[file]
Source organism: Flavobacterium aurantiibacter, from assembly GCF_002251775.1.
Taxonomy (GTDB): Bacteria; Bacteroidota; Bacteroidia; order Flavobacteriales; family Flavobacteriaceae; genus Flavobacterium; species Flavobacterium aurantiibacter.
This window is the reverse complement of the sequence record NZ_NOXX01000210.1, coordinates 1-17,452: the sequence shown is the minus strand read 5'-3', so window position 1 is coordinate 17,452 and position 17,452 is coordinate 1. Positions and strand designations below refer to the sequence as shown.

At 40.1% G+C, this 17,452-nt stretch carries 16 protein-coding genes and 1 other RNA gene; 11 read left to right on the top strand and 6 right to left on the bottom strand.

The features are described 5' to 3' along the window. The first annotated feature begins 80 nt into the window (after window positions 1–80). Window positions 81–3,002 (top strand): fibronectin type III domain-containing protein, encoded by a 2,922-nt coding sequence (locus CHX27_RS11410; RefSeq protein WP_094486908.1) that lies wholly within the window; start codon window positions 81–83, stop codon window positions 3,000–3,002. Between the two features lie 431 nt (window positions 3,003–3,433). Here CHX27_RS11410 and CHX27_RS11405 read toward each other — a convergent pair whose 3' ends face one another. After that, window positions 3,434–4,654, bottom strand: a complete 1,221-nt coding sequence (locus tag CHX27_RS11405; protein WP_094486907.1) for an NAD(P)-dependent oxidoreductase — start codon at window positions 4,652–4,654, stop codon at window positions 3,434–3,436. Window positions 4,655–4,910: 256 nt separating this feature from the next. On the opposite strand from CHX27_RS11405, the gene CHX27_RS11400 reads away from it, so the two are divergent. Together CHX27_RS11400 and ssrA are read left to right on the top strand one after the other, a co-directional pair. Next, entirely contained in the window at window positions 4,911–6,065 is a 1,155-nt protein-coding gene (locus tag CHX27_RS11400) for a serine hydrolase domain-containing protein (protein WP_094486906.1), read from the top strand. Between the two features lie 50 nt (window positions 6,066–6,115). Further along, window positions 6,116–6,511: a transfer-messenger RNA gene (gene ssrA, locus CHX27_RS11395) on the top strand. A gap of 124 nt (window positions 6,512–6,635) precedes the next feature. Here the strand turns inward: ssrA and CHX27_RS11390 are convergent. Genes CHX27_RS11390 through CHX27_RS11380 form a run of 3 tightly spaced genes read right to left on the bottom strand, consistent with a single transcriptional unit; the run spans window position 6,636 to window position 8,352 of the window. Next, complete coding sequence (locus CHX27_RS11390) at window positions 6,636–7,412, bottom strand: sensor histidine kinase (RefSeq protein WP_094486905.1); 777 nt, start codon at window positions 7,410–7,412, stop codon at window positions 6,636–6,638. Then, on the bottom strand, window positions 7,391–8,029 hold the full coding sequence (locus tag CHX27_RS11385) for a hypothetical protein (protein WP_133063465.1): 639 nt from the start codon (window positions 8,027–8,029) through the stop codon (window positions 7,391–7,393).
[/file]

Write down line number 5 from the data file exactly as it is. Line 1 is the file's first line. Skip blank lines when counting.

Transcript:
The features are described 5' to 3' along the window. The first annotated feature begins 80 nt into the window (after window positions 1–80). Window positions 81–3,002 (top strand): fibronectin type III domain-containing protein, encoded by a 2,922-nt coding sequence (locus CHX27_RS11410; RefSeq protein WP_094486908.1) that lies wholly within the window; start codon window positions 81–83, stop codon window positions 3,000–3,002. Between the two features lie 431 nt (window positions 3,003–3,433). Here CHX27_RS11410 and CHX27_RS11405 read toward each other — a convergent pair whose 3' ends face one another. After that, window positions 3,434–4,654, bottom strand: a complete 1,221-nt coding sequence (locus tag CHX27_RS11405; protein WP_094486907.1) for an NAD(P)-dependent oxidoreductase — start codon at window positions 4,652–4,654, stop codon at window positions 3,434–3,436. Window positions 4,655–4,910: 256 nt separating this feature from the next. On the opposite strand from CHX27_RS11405, the gene CHX27_RS11400 reads away from it, so the two are divergent. Together CHX27_RS11400 and ssrA are read left to right on the top strand one after the other, a co-directional pair. Next, entirely contained in the window at window positions 4,911–6,065 is a 1,155-nt protein-coding gene (locus tag CHX27_RS11400) for a serine hydrolase domain-containing protein (protein WP_094486906.1), read from the top strand. Between the two features lie 50 nt (window positions 6,066–6,115). Further along, window positions 6,116–6,511: a transfer-messenger RNA gene (gene ssrA, locus CHX27_RS11395) on the top strand. A gap of 124 nt (window positions 6,512–6,635) precedes the next feature. Here the strand turns inward: ssrA and CHX27_RS11390 are convergent. Genes CHX27_RS11390 through CHX27_RS11380 form a run of 3 tightly spaced genes read right to left on the bottom strand, consistent with a single transcriptional unit; the run spans window position 6,636 to window position 8,352 of the window. Next, complete coding sequence (locus CHX27_RS11390) at window positions 6,636–7,412, bottom strand: sensor histidine kinase (RefSeq protein WP_094486905.1); 777 nt, start codon at window positions 7,410–7,412, stop codon at window positions 6,636–6,638. Then, on the bottom strand, window positions 7,391–8,029 hold the full coding sequence (locus tag CHX27_RS11385) for a hypothetical protein (protein WP_133063465.1): 639 nt from the start codon (window positions 8,027–8,029) through the stop codon (window positions 7,391–7,393).